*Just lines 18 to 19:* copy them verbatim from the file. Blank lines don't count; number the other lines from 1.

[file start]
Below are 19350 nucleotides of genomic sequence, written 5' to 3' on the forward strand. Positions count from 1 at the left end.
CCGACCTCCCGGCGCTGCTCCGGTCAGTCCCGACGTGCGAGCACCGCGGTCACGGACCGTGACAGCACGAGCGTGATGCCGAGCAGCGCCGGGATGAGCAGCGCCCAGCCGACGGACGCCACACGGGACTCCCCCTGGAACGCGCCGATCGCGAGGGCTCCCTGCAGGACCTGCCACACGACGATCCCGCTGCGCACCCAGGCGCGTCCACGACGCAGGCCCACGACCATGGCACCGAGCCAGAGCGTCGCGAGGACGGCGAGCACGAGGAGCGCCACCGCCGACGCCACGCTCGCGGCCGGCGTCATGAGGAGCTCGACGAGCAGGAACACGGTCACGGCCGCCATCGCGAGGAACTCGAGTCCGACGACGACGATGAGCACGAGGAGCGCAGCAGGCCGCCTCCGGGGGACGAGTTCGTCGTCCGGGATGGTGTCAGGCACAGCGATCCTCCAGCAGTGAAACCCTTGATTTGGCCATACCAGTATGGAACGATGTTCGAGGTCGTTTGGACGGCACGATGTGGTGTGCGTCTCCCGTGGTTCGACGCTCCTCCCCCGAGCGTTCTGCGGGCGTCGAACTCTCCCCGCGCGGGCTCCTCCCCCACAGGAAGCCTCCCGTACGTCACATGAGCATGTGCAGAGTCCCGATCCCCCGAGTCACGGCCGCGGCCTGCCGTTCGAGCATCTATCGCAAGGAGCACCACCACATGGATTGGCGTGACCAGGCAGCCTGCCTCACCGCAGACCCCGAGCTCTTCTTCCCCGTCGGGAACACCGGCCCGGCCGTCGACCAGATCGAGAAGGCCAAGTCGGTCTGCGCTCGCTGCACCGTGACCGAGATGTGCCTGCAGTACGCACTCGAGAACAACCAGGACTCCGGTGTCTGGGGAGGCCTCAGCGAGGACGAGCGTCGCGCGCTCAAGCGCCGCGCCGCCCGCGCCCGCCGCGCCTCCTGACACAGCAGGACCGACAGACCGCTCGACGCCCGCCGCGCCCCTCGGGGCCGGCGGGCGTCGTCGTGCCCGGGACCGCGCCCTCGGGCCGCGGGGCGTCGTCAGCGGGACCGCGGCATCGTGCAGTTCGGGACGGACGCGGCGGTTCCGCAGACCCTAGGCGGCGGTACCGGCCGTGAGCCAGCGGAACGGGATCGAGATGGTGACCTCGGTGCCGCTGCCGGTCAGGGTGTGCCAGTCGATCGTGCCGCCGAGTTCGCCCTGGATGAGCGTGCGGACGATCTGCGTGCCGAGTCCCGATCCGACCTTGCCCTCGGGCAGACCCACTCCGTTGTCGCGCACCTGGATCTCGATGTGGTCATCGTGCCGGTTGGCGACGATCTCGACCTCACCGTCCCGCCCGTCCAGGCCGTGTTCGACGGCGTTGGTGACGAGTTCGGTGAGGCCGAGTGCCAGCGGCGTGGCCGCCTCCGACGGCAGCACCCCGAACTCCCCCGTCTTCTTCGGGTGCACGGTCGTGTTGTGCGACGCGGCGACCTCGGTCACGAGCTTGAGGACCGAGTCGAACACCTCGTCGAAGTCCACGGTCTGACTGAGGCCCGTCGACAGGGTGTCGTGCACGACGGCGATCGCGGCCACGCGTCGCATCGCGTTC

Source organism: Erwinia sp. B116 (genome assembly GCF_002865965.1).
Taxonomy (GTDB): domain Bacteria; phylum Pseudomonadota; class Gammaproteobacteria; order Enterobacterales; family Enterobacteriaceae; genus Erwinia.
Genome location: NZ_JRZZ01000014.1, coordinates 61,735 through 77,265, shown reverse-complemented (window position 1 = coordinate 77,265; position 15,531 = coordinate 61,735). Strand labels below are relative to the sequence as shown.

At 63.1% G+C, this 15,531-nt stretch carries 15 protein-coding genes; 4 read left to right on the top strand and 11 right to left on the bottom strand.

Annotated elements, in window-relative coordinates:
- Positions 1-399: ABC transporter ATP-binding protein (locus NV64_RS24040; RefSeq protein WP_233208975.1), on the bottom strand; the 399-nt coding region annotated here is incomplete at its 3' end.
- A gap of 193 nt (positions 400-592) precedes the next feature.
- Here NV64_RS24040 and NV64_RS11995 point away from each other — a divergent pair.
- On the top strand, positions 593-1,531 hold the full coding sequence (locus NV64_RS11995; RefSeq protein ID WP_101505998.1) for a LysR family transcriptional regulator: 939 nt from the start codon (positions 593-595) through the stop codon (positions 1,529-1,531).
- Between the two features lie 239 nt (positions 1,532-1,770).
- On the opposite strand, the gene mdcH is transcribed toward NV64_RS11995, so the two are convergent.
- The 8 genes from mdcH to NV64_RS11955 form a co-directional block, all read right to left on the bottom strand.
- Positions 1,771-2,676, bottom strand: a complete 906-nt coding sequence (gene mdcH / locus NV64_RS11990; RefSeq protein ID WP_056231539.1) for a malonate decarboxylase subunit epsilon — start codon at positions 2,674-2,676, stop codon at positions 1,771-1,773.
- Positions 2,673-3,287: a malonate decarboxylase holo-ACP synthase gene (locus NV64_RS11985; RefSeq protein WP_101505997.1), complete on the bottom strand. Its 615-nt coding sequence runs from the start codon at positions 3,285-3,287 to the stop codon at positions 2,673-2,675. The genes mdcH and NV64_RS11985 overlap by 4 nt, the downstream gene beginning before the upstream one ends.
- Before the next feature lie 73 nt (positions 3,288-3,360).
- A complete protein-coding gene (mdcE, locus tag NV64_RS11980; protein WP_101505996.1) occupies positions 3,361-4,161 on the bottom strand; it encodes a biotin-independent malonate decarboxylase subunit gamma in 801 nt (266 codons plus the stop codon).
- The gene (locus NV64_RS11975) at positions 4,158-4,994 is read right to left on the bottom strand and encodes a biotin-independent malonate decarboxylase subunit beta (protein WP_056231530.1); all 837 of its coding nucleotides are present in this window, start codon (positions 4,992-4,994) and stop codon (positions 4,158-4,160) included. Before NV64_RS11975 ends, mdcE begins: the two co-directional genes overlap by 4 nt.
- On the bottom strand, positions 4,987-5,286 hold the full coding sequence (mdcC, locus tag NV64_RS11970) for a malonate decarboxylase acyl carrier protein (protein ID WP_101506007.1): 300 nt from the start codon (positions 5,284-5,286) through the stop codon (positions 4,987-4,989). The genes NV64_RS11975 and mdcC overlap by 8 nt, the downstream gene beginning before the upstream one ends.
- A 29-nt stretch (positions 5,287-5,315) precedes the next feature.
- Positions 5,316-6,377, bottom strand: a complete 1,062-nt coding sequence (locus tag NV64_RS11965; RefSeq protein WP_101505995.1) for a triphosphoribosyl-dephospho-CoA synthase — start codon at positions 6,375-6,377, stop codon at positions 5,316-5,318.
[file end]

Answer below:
- A complete protein-coding gene (mdcE, locus tag NV64_RS11980; protein WP_101505996.1) occupies positions 3,361-4,161 on the bottom strand; it encodes a biotin-independent malonate decarboxylase subunit gamma in 801 nt (266 codons plus the stop codon).
- The gene (locus NV64_RS11975) at positions 4,158-4,994 is read right to left on the bottom strand and encodes a biotin-independent malonate decarboxylase subunit beta (protein WP_056231530.1); all 837 of its coding nucleotides are present in this window, start codon (positions 4,992-4,994) and stop codon (positions 4,158-4,160) included. Before NV64_RS11975 ends, mdcE begins: the two co-directional genes overlap by 4 nt.